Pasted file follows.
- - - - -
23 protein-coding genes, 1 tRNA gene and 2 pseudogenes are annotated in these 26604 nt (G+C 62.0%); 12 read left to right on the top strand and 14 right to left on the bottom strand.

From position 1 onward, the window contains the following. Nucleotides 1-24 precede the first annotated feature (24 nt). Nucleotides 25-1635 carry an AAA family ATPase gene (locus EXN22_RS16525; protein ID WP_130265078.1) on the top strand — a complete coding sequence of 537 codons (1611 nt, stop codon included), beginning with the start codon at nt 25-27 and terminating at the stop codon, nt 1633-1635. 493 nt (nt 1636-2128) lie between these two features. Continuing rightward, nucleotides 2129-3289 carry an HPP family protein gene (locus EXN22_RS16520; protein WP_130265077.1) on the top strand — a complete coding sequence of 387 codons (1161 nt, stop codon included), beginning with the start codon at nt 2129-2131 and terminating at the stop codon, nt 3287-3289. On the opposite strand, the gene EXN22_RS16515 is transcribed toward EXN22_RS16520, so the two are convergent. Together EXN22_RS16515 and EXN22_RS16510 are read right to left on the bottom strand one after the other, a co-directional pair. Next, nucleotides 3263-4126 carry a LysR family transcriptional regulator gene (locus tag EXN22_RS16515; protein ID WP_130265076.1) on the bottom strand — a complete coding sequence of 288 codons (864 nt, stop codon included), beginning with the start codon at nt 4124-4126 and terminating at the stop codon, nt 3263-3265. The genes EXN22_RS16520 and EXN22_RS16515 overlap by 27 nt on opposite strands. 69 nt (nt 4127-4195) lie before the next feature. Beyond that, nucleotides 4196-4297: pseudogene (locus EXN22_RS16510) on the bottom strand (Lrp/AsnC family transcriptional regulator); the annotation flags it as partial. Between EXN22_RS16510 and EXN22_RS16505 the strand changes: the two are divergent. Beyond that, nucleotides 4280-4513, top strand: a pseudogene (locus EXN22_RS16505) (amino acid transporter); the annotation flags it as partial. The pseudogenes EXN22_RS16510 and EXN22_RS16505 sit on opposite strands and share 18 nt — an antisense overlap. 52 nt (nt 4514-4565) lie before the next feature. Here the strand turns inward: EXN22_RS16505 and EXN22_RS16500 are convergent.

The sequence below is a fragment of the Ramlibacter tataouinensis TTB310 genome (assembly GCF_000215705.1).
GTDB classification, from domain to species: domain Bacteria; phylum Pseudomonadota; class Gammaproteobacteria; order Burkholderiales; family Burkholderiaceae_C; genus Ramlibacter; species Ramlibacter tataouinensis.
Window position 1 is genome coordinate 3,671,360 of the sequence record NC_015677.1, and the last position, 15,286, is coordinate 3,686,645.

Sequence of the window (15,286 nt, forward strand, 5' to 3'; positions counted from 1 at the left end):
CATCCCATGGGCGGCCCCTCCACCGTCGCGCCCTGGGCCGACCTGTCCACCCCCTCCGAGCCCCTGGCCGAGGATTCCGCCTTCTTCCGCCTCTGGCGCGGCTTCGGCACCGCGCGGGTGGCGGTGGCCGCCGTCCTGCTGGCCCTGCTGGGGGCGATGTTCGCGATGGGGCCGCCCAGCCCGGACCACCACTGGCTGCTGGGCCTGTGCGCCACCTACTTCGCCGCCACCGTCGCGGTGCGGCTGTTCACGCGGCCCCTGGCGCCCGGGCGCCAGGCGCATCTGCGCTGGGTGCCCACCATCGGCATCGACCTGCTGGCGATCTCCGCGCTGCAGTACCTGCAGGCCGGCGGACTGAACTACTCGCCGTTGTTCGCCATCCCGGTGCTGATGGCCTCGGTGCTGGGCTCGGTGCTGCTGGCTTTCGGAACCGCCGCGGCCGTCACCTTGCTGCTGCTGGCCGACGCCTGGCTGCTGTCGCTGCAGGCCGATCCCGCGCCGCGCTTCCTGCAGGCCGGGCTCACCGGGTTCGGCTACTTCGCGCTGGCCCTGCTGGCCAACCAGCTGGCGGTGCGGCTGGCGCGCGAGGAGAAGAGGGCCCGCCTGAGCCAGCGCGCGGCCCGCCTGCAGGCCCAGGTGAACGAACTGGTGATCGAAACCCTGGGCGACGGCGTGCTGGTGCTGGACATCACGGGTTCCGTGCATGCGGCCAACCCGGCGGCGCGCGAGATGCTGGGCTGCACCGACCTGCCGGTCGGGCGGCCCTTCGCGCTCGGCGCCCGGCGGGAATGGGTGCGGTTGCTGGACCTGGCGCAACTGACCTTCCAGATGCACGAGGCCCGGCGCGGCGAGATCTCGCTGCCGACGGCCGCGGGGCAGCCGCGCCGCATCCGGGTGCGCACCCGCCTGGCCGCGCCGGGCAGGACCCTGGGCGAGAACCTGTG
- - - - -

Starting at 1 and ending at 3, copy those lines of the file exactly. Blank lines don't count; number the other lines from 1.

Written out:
23 protein-coding genes, 1 tRNA gene and 2 pseudogenes are annotated in these 26604 nt (G+C 62.0%); 12 read left to right on the top strand and 14 right to left on the bottom strand.

From position 1 onward, the window contains the following. Nucleotides 1-24 precede the first annotated feature (24 nt). Nucleotides 25-1635 carry an AAA family ATPase gene (locus EXN22_RS16525; protein ID WP_130265078.1) on the top strand — a complete coding sequence of 537 codons (1611 nt, stop codon included), beginning with the start codon at nt 25-27 and terminating at the stop codon, nt 1633-1635. 493 nt (nt 1636-2128) lie between these two features. Continuing rightward, nucleotides 2129-3289 carry an HPP family protein gene (locus EXN22_RS16520; protein WP_130265077.1) on the top strand — a complete coding sequence of 387 codons (1161 nt, stop codon included), beginning with the start codon at nt 2129-2131 and terminating at the stop codon, nt 3287-3289. On the opposite strand, the gene EXN22_RS16515 is transcribed toward EXN22_RS16520, so the two are convergent. Together EXN22_RS16515 and EXN22_RS16510 are read right to left on the bottom strand one after the other, a co-directional pair. Next, nucleotides 3263-4126 carry a LysR family transcriptional regulator gene (locus tag EXN22_RS16515; protein ID WP_130265076.1) on the bottom strand — a complete coding sequence of 288 codons (864 nt, stop codon included), beginning with the start codon at nt 4124-4126 and terminating at the stop codon, nt 3263-3265. The genes EXN22_RS16520 and EXN22_RS16515 overlap by 27 nt on opposite strands. 69 nt (nt 4127-4195) lie before the next feature. Beyond that, nucleotides 4196-4297: pseudogene (locus EXN22_RS16510) on the bottom strand (Lrp/AsnC family transcriptional regulator); the annotation flags it as partial. Between EXN22_RS16510 and EXN22_RS16505 the strand changes: the two are divergent. Beyond that, nucleotides 4280-4513, top strand: a pseudogene (locus EXN22_RS16505) (amino acid transporter); the annotation flags it as partial. The pseudogenes EXN22_RS16510 and EXN22_RS16505 sit on opposite strands and share 18 nt — an antisense overlap. 52 nt (nt 4514-4565) lie before the next feature. Here the strand turns inward: EXN22_RS16505 and EXN22_RS16500 are convergent.

The sequence below is a fragment of the Ramlibacter tataouinensis TTB310 genome (assembly GCF_000215705.1).